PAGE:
Mercedes EQS and EQE: Recycling is the new luxury

The definition of automotive luxury is changing with the zeitgeist: until recently, the highest quality leather was considered the ultimate in interior design, but now sustainability is the order of the day. the study Mercedes Vision EQXX takes this fact into account with the new material UBQ, which is obtained from unsorted household waste such as leftover food, mixed plastics, cardboard and baby diapers.

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Mercedes uses the plastic substitute in the technically closely related EQS and EQE series for the production of cable ducts. However, the possible uses of the new material are far from exhausted. The engineers of the Swabian car manufacturer are currently testing the possibility of using UBQ in the production of underbody panels, wheel arch panels and engine compartment covers.

Sustainability as a basis for development

The Swabian automobile manufacturer is thus taking a significant step towards recycling. Because this waste is usually incinerated or ends up in the dustbin. “Sustainability is the basis of all research and development activities at Mercedes-Benz. Our goal is technological leadership in environmental engineering by achieving more with less,” explains Head of Development Markus Schäfer.
Mercedes-Benz conserves resources and uses sustainable materials

Instead of ending up in the incinerator, waste can also be turned into high-quality interior materials.

The premise of sustainability runs through all areas of the vehicle. Materials with a high proportion of recycled material are used in the interior, and the leather is sustainably produced and processed. This starts with animal husbandry and ends with more environmentally friendly tanning, in which only vegetable or alternative sustainable substances that are chromium-free are used. These include dried coffee bean shells, chestnuts or extracts from renewable raw materials.

Leather alternative made from plant fibers

In the future, Mercedes interiors will be free of natural leather: in the Vision EQXX concept study, alternative leathers made from renewable raw materials such as powdered cactus fibers are already being used. Research is already breaking new ground and using biotechnology: In the laboratory, fungal mycelia grow into leather alternatives.

Mercedes-Benz conserves resources and uses sustainable materials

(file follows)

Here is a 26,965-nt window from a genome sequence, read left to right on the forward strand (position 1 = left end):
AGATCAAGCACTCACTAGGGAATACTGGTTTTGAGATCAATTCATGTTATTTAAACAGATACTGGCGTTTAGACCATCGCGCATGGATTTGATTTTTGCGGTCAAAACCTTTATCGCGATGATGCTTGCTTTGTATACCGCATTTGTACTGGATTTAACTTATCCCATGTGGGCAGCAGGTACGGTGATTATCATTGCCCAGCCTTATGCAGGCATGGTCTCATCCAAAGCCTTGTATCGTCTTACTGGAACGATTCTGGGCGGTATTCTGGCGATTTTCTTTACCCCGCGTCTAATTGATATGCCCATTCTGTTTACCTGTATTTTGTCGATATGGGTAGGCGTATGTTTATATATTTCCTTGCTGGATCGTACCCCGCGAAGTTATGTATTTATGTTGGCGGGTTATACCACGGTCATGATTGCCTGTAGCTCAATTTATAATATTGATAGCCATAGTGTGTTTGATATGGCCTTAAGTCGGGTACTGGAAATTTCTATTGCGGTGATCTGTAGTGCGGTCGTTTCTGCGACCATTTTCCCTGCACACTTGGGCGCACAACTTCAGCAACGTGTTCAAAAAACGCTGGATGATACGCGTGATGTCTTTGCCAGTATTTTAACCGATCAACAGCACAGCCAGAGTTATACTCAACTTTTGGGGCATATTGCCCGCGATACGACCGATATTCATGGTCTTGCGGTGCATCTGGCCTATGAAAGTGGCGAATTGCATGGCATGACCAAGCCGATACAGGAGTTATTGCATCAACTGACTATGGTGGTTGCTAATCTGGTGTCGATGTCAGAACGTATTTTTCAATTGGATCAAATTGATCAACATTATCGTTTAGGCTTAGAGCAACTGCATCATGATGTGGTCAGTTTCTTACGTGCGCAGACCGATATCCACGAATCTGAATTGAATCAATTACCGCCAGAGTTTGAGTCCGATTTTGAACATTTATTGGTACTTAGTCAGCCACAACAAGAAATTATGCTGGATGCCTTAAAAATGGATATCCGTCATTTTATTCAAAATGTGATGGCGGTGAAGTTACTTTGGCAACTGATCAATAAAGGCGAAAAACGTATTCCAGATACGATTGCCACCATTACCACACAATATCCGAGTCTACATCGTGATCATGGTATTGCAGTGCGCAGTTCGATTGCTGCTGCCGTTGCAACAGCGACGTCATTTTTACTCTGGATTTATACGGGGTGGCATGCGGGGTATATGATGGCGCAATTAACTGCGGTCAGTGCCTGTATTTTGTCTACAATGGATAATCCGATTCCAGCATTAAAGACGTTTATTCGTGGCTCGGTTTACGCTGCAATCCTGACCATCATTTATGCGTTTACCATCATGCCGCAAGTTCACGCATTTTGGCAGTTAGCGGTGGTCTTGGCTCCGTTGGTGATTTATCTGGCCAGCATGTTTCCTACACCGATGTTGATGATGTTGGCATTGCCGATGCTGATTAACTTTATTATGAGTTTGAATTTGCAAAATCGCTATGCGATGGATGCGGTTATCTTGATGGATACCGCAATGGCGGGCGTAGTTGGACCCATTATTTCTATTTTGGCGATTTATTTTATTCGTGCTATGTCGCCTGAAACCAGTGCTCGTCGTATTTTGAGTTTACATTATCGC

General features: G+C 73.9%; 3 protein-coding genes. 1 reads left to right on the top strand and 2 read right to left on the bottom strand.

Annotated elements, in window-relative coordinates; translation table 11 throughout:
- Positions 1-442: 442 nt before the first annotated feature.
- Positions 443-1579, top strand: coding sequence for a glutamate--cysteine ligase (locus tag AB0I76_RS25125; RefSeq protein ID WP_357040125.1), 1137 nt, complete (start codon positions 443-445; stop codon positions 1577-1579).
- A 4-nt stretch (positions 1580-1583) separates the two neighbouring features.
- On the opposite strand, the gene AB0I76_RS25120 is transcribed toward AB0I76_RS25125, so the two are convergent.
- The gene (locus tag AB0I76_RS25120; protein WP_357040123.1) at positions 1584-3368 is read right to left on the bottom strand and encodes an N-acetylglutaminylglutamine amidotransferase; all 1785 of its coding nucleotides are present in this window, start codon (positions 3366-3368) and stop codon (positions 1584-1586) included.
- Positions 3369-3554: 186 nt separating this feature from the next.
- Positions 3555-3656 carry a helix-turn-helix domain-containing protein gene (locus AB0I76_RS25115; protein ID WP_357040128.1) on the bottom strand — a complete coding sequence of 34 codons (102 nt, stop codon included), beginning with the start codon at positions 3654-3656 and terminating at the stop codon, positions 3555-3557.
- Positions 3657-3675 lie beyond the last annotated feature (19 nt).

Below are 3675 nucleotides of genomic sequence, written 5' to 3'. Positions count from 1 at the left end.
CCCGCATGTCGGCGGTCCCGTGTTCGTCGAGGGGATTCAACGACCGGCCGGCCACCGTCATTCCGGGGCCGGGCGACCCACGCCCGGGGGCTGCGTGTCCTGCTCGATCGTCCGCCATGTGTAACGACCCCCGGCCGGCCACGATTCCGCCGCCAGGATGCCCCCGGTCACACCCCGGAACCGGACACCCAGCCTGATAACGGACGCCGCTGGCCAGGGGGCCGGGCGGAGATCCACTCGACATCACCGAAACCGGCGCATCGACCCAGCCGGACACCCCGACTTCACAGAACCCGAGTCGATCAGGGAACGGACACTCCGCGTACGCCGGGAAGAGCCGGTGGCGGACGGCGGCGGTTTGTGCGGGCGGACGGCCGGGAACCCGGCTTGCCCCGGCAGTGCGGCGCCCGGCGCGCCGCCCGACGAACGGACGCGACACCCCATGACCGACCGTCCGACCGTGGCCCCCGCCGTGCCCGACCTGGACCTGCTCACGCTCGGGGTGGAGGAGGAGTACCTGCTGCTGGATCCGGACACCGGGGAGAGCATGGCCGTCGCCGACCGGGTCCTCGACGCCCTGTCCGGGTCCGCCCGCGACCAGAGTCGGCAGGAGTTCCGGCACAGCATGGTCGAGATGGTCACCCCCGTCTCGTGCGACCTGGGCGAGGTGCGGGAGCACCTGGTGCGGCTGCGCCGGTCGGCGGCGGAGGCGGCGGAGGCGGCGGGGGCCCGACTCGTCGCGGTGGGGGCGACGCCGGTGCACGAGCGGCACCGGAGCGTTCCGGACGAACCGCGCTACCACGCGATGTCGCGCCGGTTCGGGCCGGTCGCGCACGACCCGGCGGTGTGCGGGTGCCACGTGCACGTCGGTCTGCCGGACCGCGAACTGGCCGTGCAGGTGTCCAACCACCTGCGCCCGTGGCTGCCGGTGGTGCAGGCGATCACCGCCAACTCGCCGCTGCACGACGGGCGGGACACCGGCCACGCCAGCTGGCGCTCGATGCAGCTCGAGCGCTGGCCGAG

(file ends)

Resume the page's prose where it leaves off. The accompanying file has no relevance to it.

This cactus no longer stings: In the future, seat covers will be made from renewable raw materials.

Chemical recycling also plays an important role, in which old tires and plastic waste that is difficult to recycle are broken down into their chemical components in order to produce new materials. The combination of raw materials from chemical recycling with the renewable raw material biomethane reduces the use of fossil resources.

Mercedes wants to be CO2-neutral by 2039

The overarching goal of the Swabian car manufacturer is to have a fleet of new passenger cars and vans that is CO2-neutral across the entire value chain and life cycle on the road as early as 2039 – eleven years earlier than required by EU legislation.

Mercedes AMG SL 43

Resource-saving roadster: Structures of the new Mercedes-AMG SL consist of up to 100 percent recycled aluminium.

That is why Mercedes is already reducing carbon dioxide emissions during the production of the vehicles and wants to use steel in various vehicle models from 2025, which is almost completely CO2-free due to the production with hydrogen instead of coking coal. To ensure that this project works, the Swabians have invested in the Swedish start-up H2 Green Steel (H2GS) and have entered into a partnership with the Swedish steel manufacturer SSAB.

Recycled aluminum against CO2 emissions

The technicians are pursuing the same goal when using aluminium: in the body shell of the Mercedes-AMG SL, structural cast components made from die-cast alloys made from up to 100 percent recycled aluminum scrap are used for the first time. In this way, CO2 emissions can be reduced by more than 90 percent during aluminum production.

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